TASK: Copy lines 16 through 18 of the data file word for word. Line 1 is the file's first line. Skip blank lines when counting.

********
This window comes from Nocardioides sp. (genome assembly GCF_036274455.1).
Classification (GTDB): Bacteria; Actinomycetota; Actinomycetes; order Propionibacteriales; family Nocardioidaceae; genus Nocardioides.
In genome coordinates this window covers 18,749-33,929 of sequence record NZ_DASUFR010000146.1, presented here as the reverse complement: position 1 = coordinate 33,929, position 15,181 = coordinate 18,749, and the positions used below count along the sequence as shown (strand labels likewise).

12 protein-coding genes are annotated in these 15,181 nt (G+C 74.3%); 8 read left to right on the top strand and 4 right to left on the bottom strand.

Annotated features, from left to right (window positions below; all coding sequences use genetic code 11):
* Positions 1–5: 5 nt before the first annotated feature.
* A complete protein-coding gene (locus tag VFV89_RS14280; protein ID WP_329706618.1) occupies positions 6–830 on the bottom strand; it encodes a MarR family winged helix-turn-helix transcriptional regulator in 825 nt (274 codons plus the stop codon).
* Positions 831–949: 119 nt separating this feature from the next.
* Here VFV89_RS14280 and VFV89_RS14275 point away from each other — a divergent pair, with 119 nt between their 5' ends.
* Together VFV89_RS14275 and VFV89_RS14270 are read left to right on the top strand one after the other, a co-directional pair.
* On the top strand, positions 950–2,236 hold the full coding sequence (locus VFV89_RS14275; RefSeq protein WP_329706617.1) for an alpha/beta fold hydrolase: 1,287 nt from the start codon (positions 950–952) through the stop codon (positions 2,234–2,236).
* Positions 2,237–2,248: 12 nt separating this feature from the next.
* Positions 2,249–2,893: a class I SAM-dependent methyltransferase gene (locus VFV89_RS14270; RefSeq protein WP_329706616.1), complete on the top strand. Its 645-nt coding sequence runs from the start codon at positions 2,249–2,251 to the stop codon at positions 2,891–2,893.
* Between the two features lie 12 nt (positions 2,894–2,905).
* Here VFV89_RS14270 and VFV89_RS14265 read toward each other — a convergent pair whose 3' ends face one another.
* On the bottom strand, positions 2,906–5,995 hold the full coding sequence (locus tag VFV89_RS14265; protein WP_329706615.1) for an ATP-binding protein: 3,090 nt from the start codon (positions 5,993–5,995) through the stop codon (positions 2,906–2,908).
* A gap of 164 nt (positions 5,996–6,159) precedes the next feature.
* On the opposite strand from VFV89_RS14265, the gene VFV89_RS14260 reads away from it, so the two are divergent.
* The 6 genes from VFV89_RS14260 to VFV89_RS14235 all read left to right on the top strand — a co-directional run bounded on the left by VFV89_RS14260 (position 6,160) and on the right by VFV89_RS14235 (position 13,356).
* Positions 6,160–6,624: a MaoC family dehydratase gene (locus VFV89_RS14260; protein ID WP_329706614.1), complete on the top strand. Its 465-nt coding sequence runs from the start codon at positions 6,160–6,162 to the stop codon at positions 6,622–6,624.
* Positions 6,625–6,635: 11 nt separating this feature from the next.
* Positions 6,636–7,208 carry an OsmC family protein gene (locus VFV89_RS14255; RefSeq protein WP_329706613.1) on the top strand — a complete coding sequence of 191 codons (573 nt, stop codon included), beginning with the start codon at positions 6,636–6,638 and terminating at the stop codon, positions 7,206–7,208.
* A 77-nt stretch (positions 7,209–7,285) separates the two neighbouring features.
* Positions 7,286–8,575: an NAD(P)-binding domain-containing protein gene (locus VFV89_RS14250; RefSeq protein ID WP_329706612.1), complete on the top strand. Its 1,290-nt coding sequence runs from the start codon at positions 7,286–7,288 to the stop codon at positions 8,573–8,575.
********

* On the bottom strand, positions 2,906–5,995 hold the full coding sequence (locus tag VFV89_RS14265; protein WP_329706615.1) for an ATP-binding protein: 3,090 nt from the start codon (positions 5,993–5,995) through the stop codon (positions 2,906–2,908).
* A gap of 164 nt (positions 5,996–6,159) precedes the next feature.
* On the opposite strand from VFV89_RS14265, the gene VFV89_RS14260 reads away from it, so the two are divergent.